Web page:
Denim Mythbusting: Why Is It Called 'Wabash' Fabric?

calico denim heritage indigo rite stuff stifel the rite stuff wabash workwear


Wabash fabric has enjoyed great popularity over the past few decades as the reproduction denim/workwear/heritage clothing scene has exploded alongside the vintage scene. And why wouldn't it, with its distinctive indigo-dyed fabric and eye-catching prints, especially the perennial dot stripe? Yet why exactly is it called “wabash” fabric? Until recently the prevailing theory was that it was named after the Native American Wabash tribes, but as we’ll see in this article that might not be entirely true. 

Starting Back at the Beginning

Going through old catalogs and advertisements will yield an interesting result: most of the time, wabash fabric was not referred to as such. Instead it went by various names, usually calico, indigo fabric, indigo drill, or simply indigo. Let's look at some examples, mostly 1920s and '30s, most from my personal collection:




As you can see, there's no mention of "wabash" fabric anywhere to be found in either catalogs or advertisements here. So it struck me as odd that wabash is the standard naming convention these days.

Origins of the Wabash Name

As modern legend has it, wabash fabric is named after the Wabash Confederacy, a name given to the collective group of Native American tribes, including Weas, Piankashaws, Kickapoos, Mascoutens, and others that lived along the Wabash River in what is now Illinois, Indiana, and Ohio. The name "Wabash" in turn is an English transcribing of the French "Oubache", their transliteration of the Miami-Illinois word for the river, waapaahšiiki, which translates to "it shines white", "pure white", or "water over white stones".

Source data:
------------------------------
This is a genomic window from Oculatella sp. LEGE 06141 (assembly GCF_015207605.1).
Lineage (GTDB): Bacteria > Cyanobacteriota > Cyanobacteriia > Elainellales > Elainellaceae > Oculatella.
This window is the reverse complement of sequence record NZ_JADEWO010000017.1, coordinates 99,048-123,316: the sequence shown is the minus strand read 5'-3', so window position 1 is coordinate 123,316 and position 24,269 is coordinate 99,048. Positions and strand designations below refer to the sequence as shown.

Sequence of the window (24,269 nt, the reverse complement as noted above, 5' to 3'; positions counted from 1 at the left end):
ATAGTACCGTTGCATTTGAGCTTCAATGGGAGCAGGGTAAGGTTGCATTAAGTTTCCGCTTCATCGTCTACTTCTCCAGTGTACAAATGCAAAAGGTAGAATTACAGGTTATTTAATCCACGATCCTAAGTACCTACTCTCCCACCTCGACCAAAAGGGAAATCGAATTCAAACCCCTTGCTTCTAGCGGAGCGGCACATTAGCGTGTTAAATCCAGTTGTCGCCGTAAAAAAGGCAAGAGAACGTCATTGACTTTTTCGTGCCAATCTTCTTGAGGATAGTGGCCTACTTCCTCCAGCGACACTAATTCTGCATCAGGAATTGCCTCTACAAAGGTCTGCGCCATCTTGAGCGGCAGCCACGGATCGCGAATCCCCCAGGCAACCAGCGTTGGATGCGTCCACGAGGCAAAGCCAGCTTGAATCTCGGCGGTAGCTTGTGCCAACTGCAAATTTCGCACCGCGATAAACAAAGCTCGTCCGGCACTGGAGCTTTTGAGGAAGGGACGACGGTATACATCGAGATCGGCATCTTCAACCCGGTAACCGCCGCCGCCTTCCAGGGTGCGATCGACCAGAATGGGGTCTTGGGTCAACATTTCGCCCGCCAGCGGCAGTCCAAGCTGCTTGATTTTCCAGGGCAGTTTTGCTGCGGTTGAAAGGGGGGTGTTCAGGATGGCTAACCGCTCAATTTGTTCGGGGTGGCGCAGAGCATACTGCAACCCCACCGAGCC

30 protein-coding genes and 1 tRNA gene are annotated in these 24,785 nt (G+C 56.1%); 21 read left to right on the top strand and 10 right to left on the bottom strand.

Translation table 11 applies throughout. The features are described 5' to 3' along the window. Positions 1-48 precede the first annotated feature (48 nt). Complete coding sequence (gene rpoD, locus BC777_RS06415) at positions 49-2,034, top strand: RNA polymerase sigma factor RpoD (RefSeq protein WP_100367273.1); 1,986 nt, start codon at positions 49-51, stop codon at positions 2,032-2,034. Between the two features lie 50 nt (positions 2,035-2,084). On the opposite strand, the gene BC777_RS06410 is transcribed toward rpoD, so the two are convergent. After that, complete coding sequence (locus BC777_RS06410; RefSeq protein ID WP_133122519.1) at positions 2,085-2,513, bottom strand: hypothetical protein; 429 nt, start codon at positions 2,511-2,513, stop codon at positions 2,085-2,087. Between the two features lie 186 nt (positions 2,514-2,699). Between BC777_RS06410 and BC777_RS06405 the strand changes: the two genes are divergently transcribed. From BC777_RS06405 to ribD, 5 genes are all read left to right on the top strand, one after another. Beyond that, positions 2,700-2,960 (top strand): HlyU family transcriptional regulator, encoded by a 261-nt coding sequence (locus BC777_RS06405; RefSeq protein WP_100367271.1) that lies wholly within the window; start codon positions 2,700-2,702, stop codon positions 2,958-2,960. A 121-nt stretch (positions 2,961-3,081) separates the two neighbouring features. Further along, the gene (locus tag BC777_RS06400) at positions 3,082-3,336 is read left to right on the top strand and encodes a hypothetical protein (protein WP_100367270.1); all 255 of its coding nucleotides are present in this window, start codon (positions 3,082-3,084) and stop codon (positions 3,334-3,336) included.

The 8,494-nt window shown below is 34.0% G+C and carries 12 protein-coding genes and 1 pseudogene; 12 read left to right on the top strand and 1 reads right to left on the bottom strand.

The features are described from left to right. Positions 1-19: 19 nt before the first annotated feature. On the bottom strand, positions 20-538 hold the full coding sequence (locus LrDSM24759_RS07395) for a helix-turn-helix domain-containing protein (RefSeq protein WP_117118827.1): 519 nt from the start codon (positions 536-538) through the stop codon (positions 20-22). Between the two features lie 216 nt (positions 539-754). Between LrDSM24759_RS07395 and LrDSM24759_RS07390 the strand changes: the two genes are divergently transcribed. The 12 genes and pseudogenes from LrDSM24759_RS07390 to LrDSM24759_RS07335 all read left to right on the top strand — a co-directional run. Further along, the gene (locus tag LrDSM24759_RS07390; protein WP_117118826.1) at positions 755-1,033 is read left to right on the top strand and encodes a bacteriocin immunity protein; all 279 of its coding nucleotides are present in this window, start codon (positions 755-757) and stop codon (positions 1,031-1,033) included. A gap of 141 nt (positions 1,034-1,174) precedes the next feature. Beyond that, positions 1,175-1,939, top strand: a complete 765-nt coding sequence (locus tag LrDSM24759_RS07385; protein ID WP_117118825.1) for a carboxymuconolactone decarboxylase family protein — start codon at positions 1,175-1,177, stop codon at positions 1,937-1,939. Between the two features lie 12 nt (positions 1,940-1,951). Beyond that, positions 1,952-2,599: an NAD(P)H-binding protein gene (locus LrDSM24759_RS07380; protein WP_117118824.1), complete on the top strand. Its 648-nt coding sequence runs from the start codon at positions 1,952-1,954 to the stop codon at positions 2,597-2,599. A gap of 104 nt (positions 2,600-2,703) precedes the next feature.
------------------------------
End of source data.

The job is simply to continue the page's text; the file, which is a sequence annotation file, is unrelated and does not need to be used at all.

A map of Native American tribe territories, including the Wabash peoples.  

A Wea-Miami Native American.

As the story goes, the collective Wabash tribes modified and traded work clothing to the settlers, including distinctive calico fabrics, and these in turn became known as "wabash" fabric. It's a pretty good yarn, pardon the pun, but is it true? Is the purported calico fabric traded by the Wabash tribes the same that collectors these days are clamoring for? Well, simply put, I've yet to see primary evidence that would suggest that.

The Calico Man of the Hour Arrives

When discussing Wabash fabric I’d be remiss to omit the most famous of its makers, Stifel. The story of Stifel fabrics also leads directly to wabash’s naming, though the famed company seems to have never to referred to it as ‘wabash’ fabric.

Much has been written by now about the near-mythical origins of Johann Ludwig Stifel and his journey from Germany in the 1830s to America, first to Philadelphia to spin wool, and then his trek all the way to Wheeling, West Virginia, a journey he allegedly made barefoot to preserve his shoes. Once in Wheeling, then a burgeoning town along the Ohio River, he worked on a farm and saved his money until he could set up shop in a shed, and in 1835 bought a plain bolt of fabric and dyed it in indigo and then sold it, making enough to buy some more fabric and repeat the process. According to the wonderful first edition of Avant, edited by Éric Maggiori, Stifel made printing blocks by hand at first, using a knife to carve them into wood. Eventually he would create numerous prints, including the iconic dot stripe pattern.

Johann Ludwig Stifel, image courtesy of the Ohio County Library.